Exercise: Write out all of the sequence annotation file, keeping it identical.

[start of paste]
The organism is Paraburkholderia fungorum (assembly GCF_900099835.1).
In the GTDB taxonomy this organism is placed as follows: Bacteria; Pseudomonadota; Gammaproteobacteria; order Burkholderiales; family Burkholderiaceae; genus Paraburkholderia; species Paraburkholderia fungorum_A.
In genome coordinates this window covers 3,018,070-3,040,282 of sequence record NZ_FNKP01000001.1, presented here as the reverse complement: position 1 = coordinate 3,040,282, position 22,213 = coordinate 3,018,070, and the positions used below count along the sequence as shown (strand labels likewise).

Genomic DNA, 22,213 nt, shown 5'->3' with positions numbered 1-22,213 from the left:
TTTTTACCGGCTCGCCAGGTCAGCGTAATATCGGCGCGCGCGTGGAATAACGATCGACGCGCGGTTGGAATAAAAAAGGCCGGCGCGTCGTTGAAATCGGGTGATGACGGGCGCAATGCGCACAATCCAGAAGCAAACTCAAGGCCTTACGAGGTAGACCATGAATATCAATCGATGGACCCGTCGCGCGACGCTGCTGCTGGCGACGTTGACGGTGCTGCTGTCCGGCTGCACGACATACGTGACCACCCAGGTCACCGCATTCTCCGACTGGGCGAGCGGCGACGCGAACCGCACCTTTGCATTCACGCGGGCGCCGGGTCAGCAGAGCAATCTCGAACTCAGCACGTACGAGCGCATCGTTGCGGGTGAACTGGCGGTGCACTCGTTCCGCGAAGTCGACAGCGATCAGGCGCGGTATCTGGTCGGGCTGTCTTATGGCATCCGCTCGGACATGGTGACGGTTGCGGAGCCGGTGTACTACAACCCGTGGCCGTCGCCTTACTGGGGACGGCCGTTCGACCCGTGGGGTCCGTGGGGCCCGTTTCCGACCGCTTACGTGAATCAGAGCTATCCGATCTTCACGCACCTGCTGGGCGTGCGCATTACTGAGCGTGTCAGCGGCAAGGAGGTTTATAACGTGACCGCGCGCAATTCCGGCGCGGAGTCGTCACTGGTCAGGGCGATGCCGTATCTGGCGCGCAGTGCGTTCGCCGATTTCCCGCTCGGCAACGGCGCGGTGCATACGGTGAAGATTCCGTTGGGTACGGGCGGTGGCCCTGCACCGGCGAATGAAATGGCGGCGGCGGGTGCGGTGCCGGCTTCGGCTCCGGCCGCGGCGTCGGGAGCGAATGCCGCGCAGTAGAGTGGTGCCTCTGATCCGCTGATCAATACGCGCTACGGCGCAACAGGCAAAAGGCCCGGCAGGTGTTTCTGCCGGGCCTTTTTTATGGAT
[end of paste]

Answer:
The organism is Paraburkholderia fungorum (assembly GCF_900099835.1).
In the GTDB taxonomy this organism is placed as follows: Bacteria; Pseudomonadota; Gammaproteobacteria; order Burkholderiales; family Burkholderiaceae; genus Paraburkholderia; species Paraburkholderia fungorum_A.
In genome coordinates this window covers 3,018,070-3,040,282 of sequence record NZ_FNKP01000001.1, presented here as the reverse complement: position 1 = coordinate 3,040,282, position 22,213 = coordinate 3,018,070, and the positions used below count along the sequence as shown (strand labels likewise).

Genomic DNA, 22,213 nt, shown 5'->3' with positions numbered 1-22,213 from the left:
TTTTTACCGGCTCGCCAGGTCAGCGTAATATCGGCGCGCGCGTGGAATAACGATCGACGCGCGGTTGGAATAAAAAAGGCCGGCGCGTCGTTGAAATCGGGTGATGACGGGCGCAATGCGCACAATCCAGAAGCAAACTCAAGGCCTTACGAGGTAGACCATGAATATCAATCGATGGACCCGTCGCGCGACGCTGCTGCTGGCGACGTTGACGGTGCTGCTGTCCGGCTGCACGACATACGTGACCACCCAGGTCACCGCATTCTCCGACTGGGCGAGCGGCGACGCGAACCGCACCTTTGCATTCACGCGGGCGCCGGGTCAGCAGAGCAATCTCGAACTCAGCACGTACGAGCGCATCGTTGCGGGTGAACTGGCGGTGCACTCGTTCCGCGAAGTCGACAGCGATCAGGCGCGGTATCTGGTCGGGCTGTCTTATGGCATCCGCTCGGACATGGTGACGGTTGCGGAGCCGGTGTACTACAACCCGTGGCCGTCGCCTTACTGGGGACGGCCGTTCGACCCGTGGGGTCCGTGGGGCCCGTTTCCGACCGCTTACGTGAATCAGAGCTATCCGATCTTCACGCACCTGCTGGGCGTGCGCATTACTGAGCGTGTCAGCGGCAAGGAGGTTTATAACGTGACCGCGCGCAATTCCGGCGCGGAGTCGTCACTGGTCAGGGCGATGCCGTATCTGGCGCGCAGTGCGTTCGCCGATTTCCCGCTCGGCAACGGCGCGGTGCATACGGTGAAGATTCCGTTGGGTACGGGCGGTGGCCCTGCACCGGCGAATGAAATGGCGGCGGCGGGTGCGGTGCCGGCTTCGGCTCCGGCCGCGGCGTCGGGAGCGAATGCCGCGCAGTAGAGTGGTGCCTCTGATCCGCTGATCAATACGCGCTACGGCGCAACAGGCAAAAGGCCCGGCAGGTGTTTCTGCCGGGCCTTTTTTATGGAT